My first foray into the world of antiques was Adam Partridge’s auction rooms in Macclesfield. The viewing was on a Wednesday, which also happened to be my 29th birthday.

Adam Partridge auctioneers and valuers

Walking into the room and trying to take in all of the furniture, books, paintings, rugs and other amazing pieces was a sensory overload. For others in my age bracket, it might have been odd to hear, “I’m going to look at antiques” as a reply to the question, “what are you doing for your birthday?” But for me it was a great experience and it feels like it has opened up a whole new world to me.


My partner and I went to the second day of the auction, on the Friday, and our newbie status was confirmed when we chose to sit on two skinny, strange looking chairs at the front. When they came up for auction, Adam rightly commented that we must have been fairly uncomfortable, what with them being kneeling prayer chairs!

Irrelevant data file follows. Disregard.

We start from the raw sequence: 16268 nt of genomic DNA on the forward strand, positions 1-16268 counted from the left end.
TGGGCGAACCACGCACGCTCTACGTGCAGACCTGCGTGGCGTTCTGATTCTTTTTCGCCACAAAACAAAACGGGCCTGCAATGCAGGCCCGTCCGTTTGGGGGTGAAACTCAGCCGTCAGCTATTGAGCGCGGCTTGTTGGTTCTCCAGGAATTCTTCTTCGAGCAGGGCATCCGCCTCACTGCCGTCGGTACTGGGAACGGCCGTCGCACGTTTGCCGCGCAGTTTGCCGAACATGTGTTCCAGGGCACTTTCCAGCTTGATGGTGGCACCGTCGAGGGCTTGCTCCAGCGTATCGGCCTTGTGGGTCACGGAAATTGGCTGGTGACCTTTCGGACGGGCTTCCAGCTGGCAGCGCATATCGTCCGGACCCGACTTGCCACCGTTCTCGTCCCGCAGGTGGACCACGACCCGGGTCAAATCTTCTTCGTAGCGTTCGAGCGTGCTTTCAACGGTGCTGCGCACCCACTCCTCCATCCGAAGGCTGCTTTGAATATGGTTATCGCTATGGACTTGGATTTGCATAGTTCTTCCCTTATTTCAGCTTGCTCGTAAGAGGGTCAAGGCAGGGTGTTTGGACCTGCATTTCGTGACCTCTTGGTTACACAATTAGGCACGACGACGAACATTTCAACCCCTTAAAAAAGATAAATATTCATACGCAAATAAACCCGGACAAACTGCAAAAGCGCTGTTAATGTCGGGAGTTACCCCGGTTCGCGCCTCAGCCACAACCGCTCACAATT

Yesterday, I attended auction number two and felt a lot less like a hapless fool, although I did make one rookie error in not bringing my coat. I had forgotten how cold it got in the auction room, and spent most of the time with my scarf around my face, trying to get the rest of it to cover the knee holes in my jeans. However, I won the bidding war for a beautiful Victorian whatnot at £380, a Persian rug for £40 and a Robert ‘Bob’ Richardson print of Manchester opera house for £10.

What’s not to like about a whatnot?

If you haven’t been along to Adam Partridge’s auctions before, I’d recommend you check it out. He and Chris are really amusing, engaging auctioneers. You can go in person (definitely to view the lots) or bid online or over the telephone.